Archive for November, 2015

November 22, 2015

Of Interest (22 November, 2015)

Not Books:

David Robson talks to Nick Middleton about his new book on countries that don’t exist. A bit blissfully apolitical for its subject matter but I’m willing to ascribe that to the BBC rather than Middleton’s book (hopefully). Via Maureen Kincaid Speller.

David Whitehouse on the origins of modern policing in England and America. (Via the Metropolarity tumblr account, which you should be following.)

An Xiao Mina on #firstworldproblems and imagining the world. Not much here feels new, but this past week or so it has felt necessary. Related, Samira Nadkarni on fetishising nonwhite bodies to make them mournable.

Manisha Pande on “whataboutery,” the media, and why questioning disproportionate grief isn’t necessarily a bad thing.

Rebecca Giggs on a dying whale, and on dying whales. I don’t always know how I feel about aspects of this piece (“what if we were now taking the wildness out of the whale? If deep inside whales the indelible imprint of humans could be found, could we go on recounting the myth of their remarkable otherness, their strange, wondrous and vast animalian world?”); on the other hand it is stunningly, startlingly written; on another hand, probably one belonging to a separate person, it’s easy to manipulate me (and most people, I hope) into feeling things about whales. (Hi Kate, when you see this.) (via Hiromi Goto on twitter.)

Mark Humphries on Niall Ferguson on Paris. Spoiler: Ferguson is wrong, I hope you’re amazed. (via Alex von Tunzelmann and Sanjay Sipahimalani)

Doreen St. Félix on talking to people about rats. (via Kate Schapira)

[If I hadn't shied away from even thinking about this this week, my next link would have been to something on that Daily Mail cartoon depicting refugees as rats this week. Thanks, the UK, you really do make an immigrant feel safe.]

Allison Meier on imagining cannibals into the new world. (via Kawrage on twitter)

Roxane Gay on safe spaces. (See also Kerim Friedman on safe spaces.)

Darran Anderson on architecture and the future.



Like Anjum Hasan, most of the Hindi literature I read is in English translation, though I can read Hindi (slowly). This essay on what we can access of a literary culture in translation, and what we miss of it, is really good.

As an SFF reader I’m both fascinated and made slightly resentful by this piece by Chaitali Sen on her choice to set her novel The Pathless Sky in a fictional country. Because it’s great on the ways that place works, the functions that fictional spaces perform (those of you who have to hear me talk about my thesis a lot are rolling your eyes as you read this) and so baffled by the idea that this might align it in some ways with a genre that … often sets things in fictional spaces, in order that those spaces may perform certain functions. (“Years ago, when I told someone that my then unfinished novel was a love story set in an imaginary country, she asked me if I was a science fiction writer. I thought that was a strange leap, but truthfully she wasn’t the only person who struggled with the idea of an unnamed setting.” It’s … really not a strange leap.)

Anne Boyer on the new Missy Elliot is the most perfect thing. (Also: new Missy Elliot video, new David Bowie video, new MIA song leaked and then apparently removed[?], this is certainly a month.)

Anne E. Fernald on Gertrude Stein and Margaret Wise Brown. I really like this, though the children’s lit person in me is going “but what about-?”  near-constantly as I read.

Clare Napier on gender and the Major’s body in Ghost in the Shell--the link is to the first of a series of essays on the subject that I’m still reading. (via That SabineGirl on twitter.)

Colin Dayan on Lori Gruen’s Entangled Empathy: An Alternative Ethic For Our Relationship With Animals. (via Salman Hussain on twitter.)


November 15, 2015

Of Interest (15 November, 2015)


Priyamvada Gopal on Edward Said and Humanism.

Poorna Swami interviews Annie Zaidi about her own writing, and about Unbound, her anthology of Indian women’s writing that I’ve been dipping in and out of for the last few months. (via Nilanjana Roy)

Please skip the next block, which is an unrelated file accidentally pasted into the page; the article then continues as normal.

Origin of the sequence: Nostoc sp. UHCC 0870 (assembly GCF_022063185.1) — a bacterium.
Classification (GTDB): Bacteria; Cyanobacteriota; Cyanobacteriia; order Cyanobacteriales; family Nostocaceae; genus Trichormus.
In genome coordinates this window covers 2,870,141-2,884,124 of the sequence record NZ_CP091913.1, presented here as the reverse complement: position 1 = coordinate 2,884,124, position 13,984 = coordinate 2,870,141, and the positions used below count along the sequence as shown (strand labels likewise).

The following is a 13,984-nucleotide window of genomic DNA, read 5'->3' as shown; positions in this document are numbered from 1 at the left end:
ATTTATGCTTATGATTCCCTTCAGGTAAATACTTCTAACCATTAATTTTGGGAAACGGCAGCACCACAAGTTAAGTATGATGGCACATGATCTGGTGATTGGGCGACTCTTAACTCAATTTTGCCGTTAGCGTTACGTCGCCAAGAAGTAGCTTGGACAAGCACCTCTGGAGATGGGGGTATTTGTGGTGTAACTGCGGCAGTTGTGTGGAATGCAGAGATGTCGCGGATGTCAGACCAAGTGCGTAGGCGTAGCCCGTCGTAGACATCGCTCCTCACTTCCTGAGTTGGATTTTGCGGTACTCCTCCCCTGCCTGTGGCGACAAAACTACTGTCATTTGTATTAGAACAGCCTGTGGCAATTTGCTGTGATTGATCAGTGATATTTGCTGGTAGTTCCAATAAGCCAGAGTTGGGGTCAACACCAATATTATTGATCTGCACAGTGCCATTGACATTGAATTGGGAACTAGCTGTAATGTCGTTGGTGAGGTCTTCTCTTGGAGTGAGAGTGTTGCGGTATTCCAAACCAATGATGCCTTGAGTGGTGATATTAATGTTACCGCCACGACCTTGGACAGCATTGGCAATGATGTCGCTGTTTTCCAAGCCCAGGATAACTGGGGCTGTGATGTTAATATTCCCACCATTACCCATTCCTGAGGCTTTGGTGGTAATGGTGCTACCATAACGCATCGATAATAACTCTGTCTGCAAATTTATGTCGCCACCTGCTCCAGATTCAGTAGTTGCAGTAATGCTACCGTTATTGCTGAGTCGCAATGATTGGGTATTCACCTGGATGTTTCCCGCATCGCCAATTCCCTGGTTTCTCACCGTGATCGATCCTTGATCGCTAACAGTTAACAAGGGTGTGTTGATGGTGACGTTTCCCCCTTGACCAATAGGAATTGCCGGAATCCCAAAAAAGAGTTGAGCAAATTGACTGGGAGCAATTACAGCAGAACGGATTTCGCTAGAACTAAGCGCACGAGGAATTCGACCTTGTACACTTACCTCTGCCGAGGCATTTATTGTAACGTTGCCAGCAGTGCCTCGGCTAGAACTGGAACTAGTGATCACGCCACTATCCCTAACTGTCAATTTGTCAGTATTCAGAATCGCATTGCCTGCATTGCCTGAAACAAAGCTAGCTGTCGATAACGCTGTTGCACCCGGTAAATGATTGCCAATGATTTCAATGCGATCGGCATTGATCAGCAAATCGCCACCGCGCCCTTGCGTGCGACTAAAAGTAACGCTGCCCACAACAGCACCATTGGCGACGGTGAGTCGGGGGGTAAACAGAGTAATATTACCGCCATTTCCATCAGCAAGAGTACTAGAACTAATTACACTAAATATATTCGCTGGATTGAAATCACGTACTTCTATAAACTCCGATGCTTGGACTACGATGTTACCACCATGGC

Jess Zimmerman on the history of ‘owning’ land on the moon.

As a Person With Fraught Feelings About My Languages (and a person who loves Ursula the Sea Witch), I liked this, by Sophia Al-Maria, on her own relationship with Arabic.

I have more complicated feelings about this piece by McKenzie Wark.

Keguro linked to this piece by Egbert Alejandro Martina, on the effects of caring, and it’s great and exactly what I needed at this moment to hang some of my own thinking on and I want to read (probably will end up reading) his whole blog.

Deepika Sarma on constructing a medieval aesthetic in some recent Telugu and Tamil historical/fantasy films.

I was at a recent discussion of Angela Carter’s work and spent much of it thinking something like “sure, but that’s not the best thing about her”. I’ve kept going back to her essay “Anger in a Black Landscape” this year and the whole of it seems to be reprinted here (towards the end of the page) and it’s vital and angry and astonishing.

Danila Tkachenko’s fascinating Restricted Areas series of photographs.

Fascinating writing on things about which I don’t know enough 1. Charles Tonderai Mudede on Djibril Diop Mambéty’s Hyènes. (via Africa’s a Country on twitter)

Fascinating writing about which I don’t know enough 2. andré carrington on Public Enemy’s Fear of a Black Planet at 25. (via Phenderson Djeli Clark)

I can’t not link to Mervyn Peake things, so here’s Rob Maslen on Peake and trees.

Erin Horáková reads A. N. Wilson’s London; is unimpressed; the world is awash with glorious rage. (If you don’t already read Erin you should; this piece says some really smart, important things about Britain’s national mythmaking, and it’s also hilarious.)

This piece by Rishi Majumder on intolerance as culture vs intolerance as incident, Savarkar, and conversations on trains. The title is a lot kinder in its assumptions than I’m capable of being.

November 11, 2015

JiHyeon Lee, Pool

Because water stories. Column here, or below.



JiHyeon Lee’s picture book Pool begins with a young boy by a swimming pool, empty and inviting. He’s about to get in, we assume, when a crowd of other people rush into his (and our) sight. They’re mostly adults, all bigger than him, armed with rubber rings and toys and all looking a lot less serious than our protagonist does. Hell is other people with beach balls. A page later the pool is packed, so full of people and floatation aids that we can barely see the tiny spots of blue water between them. And so our protagonist dives underwater instead, and that is where everything gets exciting.